The refuge features 145 acres of ponds, 841 acres of lakes, and 17.8 miles of streams rimmed by cool columnar basalt cliffs and buttes, topped off by sagebrush and grassy uplands. This amazing landscape was born when Ice Age (Pleistocene) flood waters tore through the basalt layers creating the channeled scablands of Eastern Washington in the Columbia River Basin in which the refuge is located.

A few years after mother nature sculpted the bones of the refuge, humans came along and began to put their mark on the area. Cattle ranching in the 1860's led to overgrazing. Then sheep were introduced! (to eat what the cattle wouldn't, no doubt).

There was only an intermittent creek when the Columbia Salish Indians first used this area. Then, in 1918, folks began planning to irrigate the Columbia Basin. After the Grand Coulee Dam was built, irrigation water began flowing into area farmlands (in 1951). Even though the region receives only 8" of precipitation per year, the Columbia Basin Irrigation Project has developed over 630,000 acres of productive, irrigated farmland in the region. Water from this irrigation project raised the water table, creating the wetlands as we see them today.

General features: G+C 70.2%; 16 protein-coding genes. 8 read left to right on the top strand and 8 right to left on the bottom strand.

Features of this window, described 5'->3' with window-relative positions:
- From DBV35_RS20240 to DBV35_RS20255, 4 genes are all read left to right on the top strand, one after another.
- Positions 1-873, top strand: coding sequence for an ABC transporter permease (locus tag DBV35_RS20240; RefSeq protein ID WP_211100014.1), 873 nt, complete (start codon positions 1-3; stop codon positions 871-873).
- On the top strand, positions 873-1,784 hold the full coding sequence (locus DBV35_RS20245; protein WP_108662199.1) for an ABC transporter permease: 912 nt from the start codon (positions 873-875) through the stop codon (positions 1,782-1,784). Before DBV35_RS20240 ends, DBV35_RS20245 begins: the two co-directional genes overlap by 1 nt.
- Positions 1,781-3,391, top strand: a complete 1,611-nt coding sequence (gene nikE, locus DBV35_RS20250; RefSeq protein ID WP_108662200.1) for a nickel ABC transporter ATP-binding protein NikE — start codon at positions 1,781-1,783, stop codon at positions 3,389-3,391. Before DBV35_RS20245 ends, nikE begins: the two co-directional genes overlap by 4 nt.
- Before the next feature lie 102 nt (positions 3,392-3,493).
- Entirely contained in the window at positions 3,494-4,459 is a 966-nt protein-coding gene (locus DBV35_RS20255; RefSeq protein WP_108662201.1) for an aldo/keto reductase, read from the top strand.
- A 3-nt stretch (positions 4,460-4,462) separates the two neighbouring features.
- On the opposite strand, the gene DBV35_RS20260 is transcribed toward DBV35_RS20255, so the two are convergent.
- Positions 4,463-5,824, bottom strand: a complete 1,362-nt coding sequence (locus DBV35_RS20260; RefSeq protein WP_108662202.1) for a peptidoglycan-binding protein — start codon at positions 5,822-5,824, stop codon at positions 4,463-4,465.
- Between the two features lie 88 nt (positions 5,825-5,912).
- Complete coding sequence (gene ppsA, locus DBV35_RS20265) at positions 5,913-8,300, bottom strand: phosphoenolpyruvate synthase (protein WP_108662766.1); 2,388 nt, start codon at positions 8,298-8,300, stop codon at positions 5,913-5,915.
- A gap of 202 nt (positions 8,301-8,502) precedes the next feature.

The 3,800 acres of wetlands in the refuge are winter habitat for 100,000 ducks (mostly mallards) and Columbia Basin Canada geese. Some mallards, redheads, and cinnamon teal nest on the refuge along with various song, water, marsh, and shore birds. The refuge also provides nesting grounds for red-tailed hawks, American kestrels, and a few ravens. Sandhill cranes visit the refuge in increasing numbers.

The wet parts of the refuge are populated with scaly critters such as rainbow trout, cutthroat trout, brown trout, largemouth bass, black crappie, yellow perch and sunfish. They are popular with the fishermen and Great Blue herons.

Coyotes are relatively abundant but are secretive and not often seen by visitors. However, if you lounge about at night under the amazingly brilliant stars you will hear them singing. Their calls spread across the refuge like wildfire, first rising on one side of you, spreading all around you and then passing off into the distance as different bands of coyotes take up the call and pass it on. Also, five species of snakes are found on the refuge, including the western rattlesnake, which hopefully is not often seen by visitors either. I only saw a little bull snake which rather startled me just the same.

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